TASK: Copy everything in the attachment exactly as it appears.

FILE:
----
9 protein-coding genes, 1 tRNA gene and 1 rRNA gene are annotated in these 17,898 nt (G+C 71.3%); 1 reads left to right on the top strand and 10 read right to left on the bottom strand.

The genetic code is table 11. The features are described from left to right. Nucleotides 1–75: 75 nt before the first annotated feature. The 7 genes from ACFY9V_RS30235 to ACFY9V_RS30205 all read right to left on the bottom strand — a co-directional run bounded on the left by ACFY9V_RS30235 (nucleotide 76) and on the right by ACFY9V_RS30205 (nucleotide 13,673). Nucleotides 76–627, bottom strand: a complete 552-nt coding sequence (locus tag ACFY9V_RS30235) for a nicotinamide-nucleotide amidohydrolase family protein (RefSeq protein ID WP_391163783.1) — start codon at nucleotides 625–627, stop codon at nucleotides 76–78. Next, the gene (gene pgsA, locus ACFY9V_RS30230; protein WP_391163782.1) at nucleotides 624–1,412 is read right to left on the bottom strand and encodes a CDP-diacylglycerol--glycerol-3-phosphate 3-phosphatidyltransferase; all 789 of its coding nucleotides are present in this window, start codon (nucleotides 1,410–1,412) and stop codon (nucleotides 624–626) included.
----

9 protein-coding genes, 1 tRNA gene and 1 rRNA gene are annotated in these 17,898 nt (G+C 71.3%); 1 reads left to right on the top strand and 10 read right to left on the bottom strand.

The genetic code is table 11. The features are described from left to right. Nucleotides 1–75: 75 nt before the first annotated feature. The 7 genes from ACFY9V_RS30235 to ACFY9V_RS30205 all read right to left on the bottom strand — a co-directional run bounded on the left by ACFY9V_RS30235 (nucleotide 76) and on the right by ACFY9V_RS30205 (nucleotide 13,673). Nucleotides 76–627, bottom strand: a complete 552-nt coding sequence (locus tag ACFY9V_RS30235) for a nicotinamide-nucleotide amidohydrolase family protein (RefSeq protein ID WP_391163783.1) — start codon at nucleotides 625–627, stop codon at nucleotides 76–78. Next, the gene (gene pgsA, locus ACFY9V_RS30230; protein WP_391163782.1) at nucleotides 624–1,412 is read right to left on the bottom strand and encodes a CDP-diacylglycerol--glycerol-3-phosphate 3-phosphatidyltransferase; all 789 of its coding nucleotides are present in this window, start codon (nucleotides 1,410–1,412) and stop codon (nucleotides 624–626) included.